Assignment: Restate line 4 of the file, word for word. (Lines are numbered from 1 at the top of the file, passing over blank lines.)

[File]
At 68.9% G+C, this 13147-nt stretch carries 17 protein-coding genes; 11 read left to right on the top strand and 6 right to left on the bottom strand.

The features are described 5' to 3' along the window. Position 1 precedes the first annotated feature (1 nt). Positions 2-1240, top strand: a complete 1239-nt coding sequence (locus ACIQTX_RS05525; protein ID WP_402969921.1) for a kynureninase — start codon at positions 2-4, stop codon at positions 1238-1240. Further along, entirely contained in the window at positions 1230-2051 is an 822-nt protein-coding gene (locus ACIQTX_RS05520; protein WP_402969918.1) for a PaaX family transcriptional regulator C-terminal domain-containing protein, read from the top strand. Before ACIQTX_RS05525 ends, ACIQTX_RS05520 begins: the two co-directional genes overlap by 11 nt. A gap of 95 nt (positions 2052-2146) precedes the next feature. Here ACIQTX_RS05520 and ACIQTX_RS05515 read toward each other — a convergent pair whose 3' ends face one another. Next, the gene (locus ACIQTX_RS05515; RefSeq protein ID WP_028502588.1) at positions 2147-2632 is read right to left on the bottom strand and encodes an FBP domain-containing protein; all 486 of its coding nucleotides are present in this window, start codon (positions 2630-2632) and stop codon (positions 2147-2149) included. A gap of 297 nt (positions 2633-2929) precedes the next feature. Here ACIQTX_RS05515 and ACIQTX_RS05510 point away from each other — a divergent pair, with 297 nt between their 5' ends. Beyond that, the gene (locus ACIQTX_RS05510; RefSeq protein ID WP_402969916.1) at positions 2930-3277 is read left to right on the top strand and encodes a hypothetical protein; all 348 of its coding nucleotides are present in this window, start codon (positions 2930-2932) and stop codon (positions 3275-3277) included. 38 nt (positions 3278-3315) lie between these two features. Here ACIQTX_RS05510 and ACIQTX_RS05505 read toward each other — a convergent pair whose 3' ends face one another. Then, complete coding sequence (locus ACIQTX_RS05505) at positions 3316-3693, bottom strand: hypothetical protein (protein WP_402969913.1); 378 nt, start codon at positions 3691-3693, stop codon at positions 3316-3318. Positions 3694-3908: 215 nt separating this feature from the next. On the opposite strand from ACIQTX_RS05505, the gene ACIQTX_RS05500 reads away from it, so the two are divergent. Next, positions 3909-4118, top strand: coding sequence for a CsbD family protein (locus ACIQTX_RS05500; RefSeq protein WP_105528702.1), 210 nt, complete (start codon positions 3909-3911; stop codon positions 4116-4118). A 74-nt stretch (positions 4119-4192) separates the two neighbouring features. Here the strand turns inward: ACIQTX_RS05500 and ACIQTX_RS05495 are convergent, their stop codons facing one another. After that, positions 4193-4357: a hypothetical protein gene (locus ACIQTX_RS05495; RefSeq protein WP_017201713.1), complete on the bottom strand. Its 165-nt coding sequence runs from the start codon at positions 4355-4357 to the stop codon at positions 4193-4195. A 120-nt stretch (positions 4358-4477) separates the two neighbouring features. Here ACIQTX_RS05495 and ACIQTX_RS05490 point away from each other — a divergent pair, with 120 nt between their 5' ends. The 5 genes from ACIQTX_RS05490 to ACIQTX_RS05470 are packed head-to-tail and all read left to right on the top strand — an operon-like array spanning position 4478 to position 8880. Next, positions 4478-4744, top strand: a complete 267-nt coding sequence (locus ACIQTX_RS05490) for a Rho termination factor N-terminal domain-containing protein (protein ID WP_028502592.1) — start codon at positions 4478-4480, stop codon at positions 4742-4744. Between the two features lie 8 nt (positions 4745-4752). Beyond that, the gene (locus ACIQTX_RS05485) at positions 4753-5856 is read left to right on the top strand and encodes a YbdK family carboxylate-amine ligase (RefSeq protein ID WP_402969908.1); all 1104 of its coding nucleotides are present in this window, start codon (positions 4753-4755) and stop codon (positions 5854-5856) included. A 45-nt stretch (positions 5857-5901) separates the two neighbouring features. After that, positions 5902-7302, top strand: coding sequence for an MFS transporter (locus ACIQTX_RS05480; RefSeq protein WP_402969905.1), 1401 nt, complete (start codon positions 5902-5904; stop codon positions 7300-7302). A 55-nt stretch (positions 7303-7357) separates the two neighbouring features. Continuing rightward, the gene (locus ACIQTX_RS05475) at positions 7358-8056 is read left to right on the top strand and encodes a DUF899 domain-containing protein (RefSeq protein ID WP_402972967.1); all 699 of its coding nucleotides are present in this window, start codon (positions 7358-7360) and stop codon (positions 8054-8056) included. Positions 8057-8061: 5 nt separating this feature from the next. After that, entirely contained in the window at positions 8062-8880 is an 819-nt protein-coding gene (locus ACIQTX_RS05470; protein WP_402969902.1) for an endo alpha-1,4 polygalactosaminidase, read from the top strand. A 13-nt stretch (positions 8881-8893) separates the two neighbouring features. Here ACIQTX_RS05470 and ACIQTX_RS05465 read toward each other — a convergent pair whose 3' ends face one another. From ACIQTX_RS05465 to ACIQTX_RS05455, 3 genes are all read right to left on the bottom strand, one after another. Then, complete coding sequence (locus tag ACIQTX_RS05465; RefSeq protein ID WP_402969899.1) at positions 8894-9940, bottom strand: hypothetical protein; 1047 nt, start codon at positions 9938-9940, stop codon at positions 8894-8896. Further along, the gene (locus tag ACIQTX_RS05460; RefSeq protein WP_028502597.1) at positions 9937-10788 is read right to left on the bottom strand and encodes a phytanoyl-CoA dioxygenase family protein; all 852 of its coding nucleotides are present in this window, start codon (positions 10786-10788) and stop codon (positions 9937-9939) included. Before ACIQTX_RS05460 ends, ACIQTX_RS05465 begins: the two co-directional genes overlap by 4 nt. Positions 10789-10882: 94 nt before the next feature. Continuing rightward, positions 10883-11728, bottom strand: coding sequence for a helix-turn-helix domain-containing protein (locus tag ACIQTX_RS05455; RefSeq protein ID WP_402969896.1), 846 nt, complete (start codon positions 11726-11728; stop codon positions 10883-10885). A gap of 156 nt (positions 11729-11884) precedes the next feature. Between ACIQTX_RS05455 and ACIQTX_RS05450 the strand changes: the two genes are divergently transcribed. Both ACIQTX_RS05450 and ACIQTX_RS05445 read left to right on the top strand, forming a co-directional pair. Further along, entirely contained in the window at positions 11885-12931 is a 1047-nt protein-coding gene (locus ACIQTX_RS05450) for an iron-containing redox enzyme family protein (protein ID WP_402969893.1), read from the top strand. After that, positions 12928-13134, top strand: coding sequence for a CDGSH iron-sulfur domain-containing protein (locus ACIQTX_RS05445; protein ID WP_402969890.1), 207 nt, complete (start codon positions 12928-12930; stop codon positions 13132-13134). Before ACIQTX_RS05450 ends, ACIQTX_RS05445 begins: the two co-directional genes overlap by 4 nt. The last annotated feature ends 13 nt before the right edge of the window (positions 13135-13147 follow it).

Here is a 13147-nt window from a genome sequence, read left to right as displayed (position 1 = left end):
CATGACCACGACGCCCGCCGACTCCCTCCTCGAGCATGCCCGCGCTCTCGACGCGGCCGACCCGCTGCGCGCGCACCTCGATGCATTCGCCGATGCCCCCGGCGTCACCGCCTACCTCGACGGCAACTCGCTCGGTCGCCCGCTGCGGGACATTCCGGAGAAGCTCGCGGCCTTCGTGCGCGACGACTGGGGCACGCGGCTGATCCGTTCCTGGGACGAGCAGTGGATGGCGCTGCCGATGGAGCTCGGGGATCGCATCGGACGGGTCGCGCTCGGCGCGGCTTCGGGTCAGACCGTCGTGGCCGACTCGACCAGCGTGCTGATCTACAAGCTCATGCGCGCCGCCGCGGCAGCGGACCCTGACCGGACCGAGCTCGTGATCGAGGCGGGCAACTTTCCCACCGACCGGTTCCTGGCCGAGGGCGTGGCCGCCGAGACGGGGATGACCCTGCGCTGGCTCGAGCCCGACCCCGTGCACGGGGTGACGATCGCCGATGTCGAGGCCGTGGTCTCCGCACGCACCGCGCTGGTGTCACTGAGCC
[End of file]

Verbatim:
CATGACCACGACGCCCGCCGACTCCCTCCTCGAGCATGCCCGCGCTCTCGACGCGGCCGACCCGCTGCGCGCGCACCTCGATGCATTCGCCGATGCCCCCGGCGTCACCGCCTACCTCGACGGCAACTCGCTCGGTCGCCCGCTGCGGGACATTCCGGAGAAGCTCGCGGCCTTCGTGCGCGACGACTGGGGCACGCGGCTGATCCGTTCCTGGGACGAGCAGTGGATGGCGCTGCCGATGGAGCTCGGGGATCGCATCGGACGGGTCGCGCTCGGCGCGGCTTCGGGTCAGACCGTCGTGGCCGACTCGACCAGCGTGCTGATCTACAAGCTCATGCGCGCCGCCGCGGCAGCGGACCCTGACCGGACCGAGCTCGTGATCGAGGCGGGCAACTTTCCCACCGACCGGTTCCTGGCCGAGGGCGTGGCCGCCGAGACGGGGATGACCCTGCGCTGGCTCGAGCCCGACCCCGTGCACGGGGTGACGATCGCCGATGTCGAGGCCGTGGTCTCCGCACGCACCGCGCTGGTGTCACTGAGCC